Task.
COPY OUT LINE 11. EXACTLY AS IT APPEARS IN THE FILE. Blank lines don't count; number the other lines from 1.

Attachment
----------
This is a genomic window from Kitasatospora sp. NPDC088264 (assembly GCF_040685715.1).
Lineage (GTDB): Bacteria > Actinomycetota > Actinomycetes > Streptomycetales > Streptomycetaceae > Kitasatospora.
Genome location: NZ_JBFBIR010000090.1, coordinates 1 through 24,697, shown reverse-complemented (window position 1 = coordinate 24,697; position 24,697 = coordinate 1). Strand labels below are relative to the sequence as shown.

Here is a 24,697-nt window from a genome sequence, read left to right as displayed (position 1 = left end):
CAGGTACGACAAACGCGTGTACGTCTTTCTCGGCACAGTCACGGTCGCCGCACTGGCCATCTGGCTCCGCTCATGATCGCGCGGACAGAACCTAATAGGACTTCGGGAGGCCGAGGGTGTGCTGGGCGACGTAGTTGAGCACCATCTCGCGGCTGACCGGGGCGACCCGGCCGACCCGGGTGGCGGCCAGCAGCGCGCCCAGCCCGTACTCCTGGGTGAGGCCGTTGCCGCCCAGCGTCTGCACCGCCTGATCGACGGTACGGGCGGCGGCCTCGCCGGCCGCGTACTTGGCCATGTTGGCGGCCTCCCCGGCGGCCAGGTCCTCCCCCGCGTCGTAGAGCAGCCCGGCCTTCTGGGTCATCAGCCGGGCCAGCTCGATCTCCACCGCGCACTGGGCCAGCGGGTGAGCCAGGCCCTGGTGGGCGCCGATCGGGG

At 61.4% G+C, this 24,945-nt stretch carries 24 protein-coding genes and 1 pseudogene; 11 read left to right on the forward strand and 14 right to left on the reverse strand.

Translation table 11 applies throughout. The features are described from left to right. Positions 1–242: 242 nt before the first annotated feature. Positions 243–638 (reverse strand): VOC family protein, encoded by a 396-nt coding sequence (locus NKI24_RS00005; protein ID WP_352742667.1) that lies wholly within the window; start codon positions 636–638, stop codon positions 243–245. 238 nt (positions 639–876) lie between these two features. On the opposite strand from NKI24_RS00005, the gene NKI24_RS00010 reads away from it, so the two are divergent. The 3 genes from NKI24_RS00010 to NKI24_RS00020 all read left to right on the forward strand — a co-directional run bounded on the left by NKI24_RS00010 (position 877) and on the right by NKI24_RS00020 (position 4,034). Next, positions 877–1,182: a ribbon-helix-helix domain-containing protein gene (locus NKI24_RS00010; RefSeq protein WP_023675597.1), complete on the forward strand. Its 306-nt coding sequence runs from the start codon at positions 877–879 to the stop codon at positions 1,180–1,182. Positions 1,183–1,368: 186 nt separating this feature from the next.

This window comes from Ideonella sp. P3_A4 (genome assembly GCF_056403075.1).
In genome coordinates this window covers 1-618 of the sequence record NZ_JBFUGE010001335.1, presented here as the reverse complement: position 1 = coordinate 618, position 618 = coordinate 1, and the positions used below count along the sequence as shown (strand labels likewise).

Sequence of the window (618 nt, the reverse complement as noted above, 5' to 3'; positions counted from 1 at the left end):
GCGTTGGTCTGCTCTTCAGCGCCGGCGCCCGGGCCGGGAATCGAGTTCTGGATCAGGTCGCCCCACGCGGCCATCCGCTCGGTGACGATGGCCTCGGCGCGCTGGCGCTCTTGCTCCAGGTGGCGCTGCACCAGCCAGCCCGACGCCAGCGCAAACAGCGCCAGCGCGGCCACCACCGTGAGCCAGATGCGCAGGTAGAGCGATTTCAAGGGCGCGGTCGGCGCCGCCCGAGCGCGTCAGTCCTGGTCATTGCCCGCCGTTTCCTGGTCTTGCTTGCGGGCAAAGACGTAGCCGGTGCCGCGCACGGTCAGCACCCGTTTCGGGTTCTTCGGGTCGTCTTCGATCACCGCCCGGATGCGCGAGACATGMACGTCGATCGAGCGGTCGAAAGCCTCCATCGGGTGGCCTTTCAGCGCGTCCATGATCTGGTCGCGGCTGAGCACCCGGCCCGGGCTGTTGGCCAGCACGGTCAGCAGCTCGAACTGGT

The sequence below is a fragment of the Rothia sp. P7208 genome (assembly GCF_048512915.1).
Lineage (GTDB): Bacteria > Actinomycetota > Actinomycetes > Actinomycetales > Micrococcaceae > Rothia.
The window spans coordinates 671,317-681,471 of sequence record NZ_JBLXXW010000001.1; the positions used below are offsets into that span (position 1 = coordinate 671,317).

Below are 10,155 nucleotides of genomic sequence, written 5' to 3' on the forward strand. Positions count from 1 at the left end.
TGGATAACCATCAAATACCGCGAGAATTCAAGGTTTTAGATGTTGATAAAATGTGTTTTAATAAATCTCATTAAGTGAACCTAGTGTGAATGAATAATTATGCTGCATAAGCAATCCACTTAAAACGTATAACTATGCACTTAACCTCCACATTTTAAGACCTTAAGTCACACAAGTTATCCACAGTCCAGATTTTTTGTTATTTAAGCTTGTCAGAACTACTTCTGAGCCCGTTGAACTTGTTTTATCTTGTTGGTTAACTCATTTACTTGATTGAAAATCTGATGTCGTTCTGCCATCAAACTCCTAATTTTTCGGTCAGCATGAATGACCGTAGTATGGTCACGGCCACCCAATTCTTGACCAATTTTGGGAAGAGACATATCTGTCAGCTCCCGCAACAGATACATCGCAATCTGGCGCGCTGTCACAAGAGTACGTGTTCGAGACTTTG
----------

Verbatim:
GCGTTGGTCTGCTCTTCAGCGCCGGCGCCCGGGCCGGGAATCGAGTTCTGGATCAGGTCGCCCCACGCGGCCATCCGCTCGGTGACGATGGCCTCGGCGCGCTGGCGCTCTTGCTCCAGGTGGCGCTGCACCAGCCAGCCCGACGCCAGCGCAAACAGCGCCAGCGCGGCCACCACCGTGAGCCAGATGCGCAGGTAGAGCGATTTCAAGGGCGCGGTCGGCGCCGCCCGAGCGCGTCAGTCCTGGTCATTGCCCGCCGTTTCCTGGTCTTGCTTGCGGGCAAAGACGTAGCCGGTGCCGCGCACGGTCAGCACCCGTTTCGGGTTCTTCGGGTCGTCTTCGATCACCGCCCGGATGCGCGAGACATGMACGTCGATCGAGCGGTCGAAAGCCTCCATCGGGTGGCCTTTCAGCGCGTCCATGATCTGGTCGCGGCTGAGCACCCGGCCCGGGCTGTTGGCCAGCACGGTCAGCAGCTCGAACTGGT